Twenty years ago today, my husband, my five month old daughter and I boarded a free El-Al flight to Israel. We were making Aliyah, blindly jumping into the deep end of an unknown pool of freezing water, not quite sure of what sharks were lurking beneath the surface. We were making a bold and brave decision, moving away from everything and everyone we knew in order to start a new life in this tiny sliver of land in the middle of one of the most unstable regions in the world.

Crazy?

Definitely.

Would I do it again?

In a heartbeat.

On February 2nd, 1995, weeks away from any major holiday and smack in the middle of the school year, it was no surprise that the flight was near empty. In the decades before Nefesh B’Nefesh, there was just a smattering of passengers making Aliyah along with a couple of tourists. With literally less than fifty people on this flight, every passenger had a couple of rows to themselves, so after the seatbelt light went off, everyone dispersed and made themselves comfortable.

This was probably a dream flight for the staff as well. They must have showed four or five movies, one after the next, taking suggestions from the passengers. And when they discovered that everyone was sleeping when lunch service was supposed to be served, they just skipped it altogether.

For us, it was the best flight ever.

Our five month old daughter was the only baby on the flight, and a rather cute one as well. With a handful of teenagers and young adults on the plane who were enamored with our daughter, we pretty much didn’t see her for most of the flight as she was passed around the plane.

So far, this Aliyah thing was going pretty well.

Twenty years and a few bumps on the road later and we’re still here. We left Toronto a family of three and we’ve since more than doubled in size (if you count the dog….). After three years, we left our Jerusalem apartment and bought a house in the suburbs near Modiin with a ‘gorgeous’ view of the security fence, which besides keeping us a little safer from our ‘not-so-friendly’ neighbours, manages to be quite entertaining on Friday afternoons as our army flings tear gas and stink bombs at them while they fling rocks and attempt to burn sections of the concrete wall. And our five month old girl, the youngest Aliyah passenger on that February second flight is now twenty years old and is serving in the IDF in an intelligence unit.

Today, twenty years after we touched ground at Ben Gurion airport, I found myself thinking about how different life was back then. Twenty years ago there was only one month a year where you could buy Philadelphia cream cheese in this country (it was called Shavua Amerikai) and the only broccoli and cauliflower to be had was frozen in a bag, and the cereal choices were dismal. Now we’ve got all kinds of gourmet produce available on a regular basis, a startling array of cereals and a stunning selection of cheeses from not just the US, but from around the world. Supermarket shopping has never been better.

While still living in Jerusalem, we had all of four channels on our ancient 24″ TV and the only English speaking shows that were on at the time were McGyver, M*A*S*H, St. Elsewhere and the occasional episode of The Golden Girls. Now with satellite TV, in addition to both Yes! and Hot, there are hundreds of shows to choose from, even more to download…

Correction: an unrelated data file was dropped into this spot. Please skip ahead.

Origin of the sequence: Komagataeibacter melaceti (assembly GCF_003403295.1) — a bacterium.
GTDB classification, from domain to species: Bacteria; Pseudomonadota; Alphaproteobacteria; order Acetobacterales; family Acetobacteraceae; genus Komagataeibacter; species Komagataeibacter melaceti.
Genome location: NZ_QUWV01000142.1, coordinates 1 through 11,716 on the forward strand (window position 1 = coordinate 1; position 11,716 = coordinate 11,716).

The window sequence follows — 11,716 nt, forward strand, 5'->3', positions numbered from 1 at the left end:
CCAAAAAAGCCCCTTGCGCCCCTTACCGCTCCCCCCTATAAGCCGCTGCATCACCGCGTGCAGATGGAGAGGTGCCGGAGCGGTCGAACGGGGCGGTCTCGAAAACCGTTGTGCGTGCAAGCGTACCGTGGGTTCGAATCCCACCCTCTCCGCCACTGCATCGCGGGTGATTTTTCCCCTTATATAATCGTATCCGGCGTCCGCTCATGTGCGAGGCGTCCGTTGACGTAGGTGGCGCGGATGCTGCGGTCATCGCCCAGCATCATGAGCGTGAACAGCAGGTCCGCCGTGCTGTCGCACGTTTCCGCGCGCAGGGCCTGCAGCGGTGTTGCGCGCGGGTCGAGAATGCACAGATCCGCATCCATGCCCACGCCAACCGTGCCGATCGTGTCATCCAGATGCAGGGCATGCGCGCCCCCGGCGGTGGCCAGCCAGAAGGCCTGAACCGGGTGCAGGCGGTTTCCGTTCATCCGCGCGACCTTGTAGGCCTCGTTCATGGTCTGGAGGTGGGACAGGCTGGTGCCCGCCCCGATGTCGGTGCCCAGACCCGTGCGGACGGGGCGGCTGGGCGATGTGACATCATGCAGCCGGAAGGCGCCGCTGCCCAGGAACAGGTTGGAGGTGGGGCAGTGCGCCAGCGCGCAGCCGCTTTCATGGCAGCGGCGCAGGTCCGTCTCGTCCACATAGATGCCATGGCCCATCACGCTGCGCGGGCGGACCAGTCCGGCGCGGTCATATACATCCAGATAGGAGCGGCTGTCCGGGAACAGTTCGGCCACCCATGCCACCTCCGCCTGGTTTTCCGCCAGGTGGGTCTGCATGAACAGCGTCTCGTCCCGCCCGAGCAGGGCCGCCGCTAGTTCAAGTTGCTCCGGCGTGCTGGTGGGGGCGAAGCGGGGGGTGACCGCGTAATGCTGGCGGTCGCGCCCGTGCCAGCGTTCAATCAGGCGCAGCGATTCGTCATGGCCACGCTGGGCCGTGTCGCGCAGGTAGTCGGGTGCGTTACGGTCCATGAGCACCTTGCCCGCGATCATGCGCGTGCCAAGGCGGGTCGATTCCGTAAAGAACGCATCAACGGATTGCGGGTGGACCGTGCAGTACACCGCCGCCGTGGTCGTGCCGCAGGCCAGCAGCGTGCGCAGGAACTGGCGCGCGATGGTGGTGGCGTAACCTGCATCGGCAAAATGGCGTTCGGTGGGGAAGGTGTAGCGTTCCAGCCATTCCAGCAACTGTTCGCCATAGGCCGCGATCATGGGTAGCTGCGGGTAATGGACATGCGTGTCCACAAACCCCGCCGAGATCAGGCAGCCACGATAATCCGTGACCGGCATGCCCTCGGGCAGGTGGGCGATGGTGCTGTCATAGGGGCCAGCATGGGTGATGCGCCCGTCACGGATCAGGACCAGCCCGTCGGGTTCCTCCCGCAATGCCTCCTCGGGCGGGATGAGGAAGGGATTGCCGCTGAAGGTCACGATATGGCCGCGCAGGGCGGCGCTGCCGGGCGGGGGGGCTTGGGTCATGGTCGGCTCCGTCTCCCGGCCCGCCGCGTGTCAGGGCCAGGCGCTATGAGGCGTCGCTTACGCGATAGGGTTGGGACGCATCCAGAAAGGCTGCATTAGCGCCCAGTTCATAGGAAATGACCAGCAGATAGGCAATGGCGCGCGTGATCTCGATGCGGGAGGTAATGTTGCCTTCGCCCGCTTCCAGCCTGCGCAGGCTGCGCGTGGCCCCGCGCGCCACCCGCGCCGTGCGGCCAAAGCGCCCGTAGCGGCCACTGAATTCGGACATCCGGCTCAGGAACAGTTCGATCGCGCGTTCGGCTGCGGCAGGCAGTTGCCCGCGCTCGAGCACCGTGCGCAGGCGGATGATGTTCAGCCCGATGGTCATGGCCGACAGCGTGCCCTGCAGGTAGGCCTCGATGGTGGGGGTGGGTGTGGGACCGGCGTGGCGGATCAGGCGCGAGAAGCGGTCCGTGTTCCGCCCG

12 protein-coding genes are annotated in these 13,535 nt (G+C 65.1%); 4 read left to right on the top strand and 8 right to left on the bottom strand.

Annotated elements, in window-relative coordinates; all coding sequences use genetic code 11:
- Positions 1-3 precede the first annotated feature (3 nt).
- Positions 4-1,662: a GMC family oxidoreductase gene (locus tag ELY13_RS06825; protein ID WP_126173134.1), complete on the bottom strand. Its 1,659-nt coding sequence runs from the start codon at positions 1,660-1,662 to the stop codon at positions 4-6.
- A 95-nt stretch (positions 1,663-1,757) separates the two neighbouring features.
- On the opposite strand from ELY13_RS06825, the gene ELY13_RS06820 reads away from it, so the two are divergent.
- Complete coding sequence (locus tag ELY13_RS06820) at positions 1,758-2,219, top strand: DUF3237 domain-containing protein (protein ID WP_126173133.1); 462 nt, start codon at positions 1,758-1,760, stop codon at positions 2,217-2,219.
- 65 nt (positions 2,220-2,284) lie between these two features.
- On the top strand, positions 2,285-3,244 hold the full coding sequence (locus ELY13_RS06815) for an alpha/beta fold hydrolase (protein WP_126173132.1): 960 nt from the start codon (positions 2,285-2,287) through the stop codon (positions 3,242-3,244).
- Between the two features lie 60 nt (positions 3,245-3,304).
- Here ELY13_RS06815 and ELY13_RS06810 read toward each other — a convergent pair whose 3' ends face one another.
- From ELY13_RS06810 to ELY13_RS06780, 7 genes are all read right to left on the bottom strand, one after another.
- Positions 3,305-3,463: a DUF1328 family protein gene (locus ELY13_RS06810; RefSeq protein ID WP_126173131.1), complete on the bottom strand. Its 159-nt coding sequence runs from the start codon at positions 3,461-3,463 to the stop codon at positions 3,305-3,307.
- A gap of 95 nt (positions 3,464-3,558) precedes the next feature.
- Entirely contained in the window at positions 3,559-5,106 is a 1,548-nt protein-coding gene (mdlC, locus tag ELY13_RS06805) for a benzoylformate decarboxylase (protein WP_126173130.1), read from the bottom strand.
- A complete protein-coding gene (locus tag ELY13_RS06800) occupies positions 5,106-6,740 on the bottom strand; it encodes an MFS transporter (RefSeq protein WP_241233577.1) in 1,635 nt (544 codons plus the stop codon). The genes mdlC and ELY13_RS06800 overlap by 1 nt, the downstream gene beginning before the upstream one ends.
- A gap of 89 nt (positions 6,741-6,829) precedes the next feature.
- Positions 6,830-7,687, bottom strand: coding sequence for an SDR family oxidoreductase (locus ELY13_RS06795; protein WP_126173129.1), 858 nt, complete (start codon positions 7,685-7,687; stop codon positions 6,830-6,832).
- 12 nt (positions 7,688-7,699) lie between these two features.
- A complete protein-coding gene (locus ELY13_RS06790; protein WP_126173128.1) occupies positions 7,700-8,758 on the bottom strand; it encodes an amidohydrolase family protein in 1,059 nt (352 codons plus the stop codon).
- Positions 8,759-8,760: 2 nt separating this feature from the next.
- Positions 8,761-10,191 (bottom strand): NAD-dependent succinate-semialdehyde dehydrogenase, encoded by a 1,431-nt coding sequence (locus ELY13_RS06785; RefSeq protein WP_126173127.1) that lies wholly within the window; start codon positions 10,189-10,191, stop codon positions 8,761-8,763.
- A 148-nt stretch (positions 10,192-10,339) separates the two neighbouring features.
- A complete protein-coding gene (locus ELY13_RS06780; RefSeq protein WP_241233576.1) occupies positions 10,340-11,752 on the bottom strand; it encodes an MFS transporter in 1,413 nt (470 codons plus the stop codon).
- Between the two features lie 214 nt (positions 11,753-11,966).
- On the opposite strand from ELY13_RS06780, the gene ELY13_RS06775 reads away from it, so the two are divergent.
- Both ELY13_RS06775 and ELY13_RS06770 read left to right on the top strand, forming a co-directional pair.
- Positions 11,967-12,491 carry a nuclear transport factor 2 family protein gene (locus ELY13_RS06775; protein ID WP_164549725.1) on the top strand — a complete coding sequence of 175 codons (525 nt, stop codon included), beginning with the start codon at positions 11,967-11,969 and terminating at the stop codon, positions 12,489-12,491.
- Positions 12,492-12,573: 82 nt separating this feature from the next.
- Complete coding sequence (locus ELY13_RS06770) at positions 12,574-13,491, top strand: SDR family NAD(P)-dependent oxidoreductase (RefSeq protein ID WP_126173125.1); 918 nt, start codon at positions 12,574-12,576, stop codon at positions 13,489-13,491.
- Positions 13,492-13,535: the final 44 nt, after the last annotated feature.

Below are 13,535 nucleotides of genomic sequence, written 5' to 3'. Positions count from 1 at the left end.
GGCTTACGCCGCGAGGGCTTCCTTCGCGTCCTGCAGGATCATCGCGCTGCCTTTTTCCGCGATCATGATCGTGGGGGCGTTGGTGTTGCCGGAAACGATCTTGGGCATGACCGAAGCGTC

There will always be things and people that I miss from my old hometown: old childhood and school friends, my family that hasn’t yet moved here (hint, hint…), Old Navy, Costco and Walmart, stores that give you your money back instead of credit when you make a return, Sundays (OMG, do I miss Sundays!!!), skating on a Saturday night at the local rink, renting bikes on Centre Island on a lazy summer afternoon, Baskin Robbins ice cream, 0% Greek yoghurt, and blueberries available year round at prices that don’t require you to mortgage your house…

But let’s face it. Israel has come a long, long way.

And despite all the things that I’m nostalgic for, there are things here, on this side of the pond, that are way, way better than over there. Besides the obvious things (not being a minority for once in our lives, having the Kotel nearby, the amazing Machane Yehuda Shuk etc…) these are some of the ones I came up with:

Like the weather for one. While my friends and family are hunkered down in their homes, snowed in at temperatures that are 23 degrees below zero with the wind chill factor, I took my dog out for a walk today in just a hoodie while the sun shone down on my face. You certainly can’t beat that. I’ve got both a lemon tree and two palm trees in my backyard which was a dream of mine since I was a little girl (despite the fact that I’ve got rather black thumbs when it come to gardening…) We’ve got a ridiculous number of excellent five star kosher restaurants that far surpasses the kosher scene in New York City. We don’t have to try and explain to our boss what the ‘Feast of the Tabernacles’ is in order to get off work for Sukkot – we’re likely to be asked to help put up the office Sukkah instead. The list goes on and on. And while I sincerely miss my fix of Pralines and Cream, the pistachio ice cream at Gelarte in Modiin is pretty unbelievable and does a pretty good job of fulfilling my ice cream cravings.

All in all, not only do I not have any regrets, but I’m thankful and grateful that we were both crazy and brave enough to take that ridiculously huge leap of faith and that we chose to make this place our home.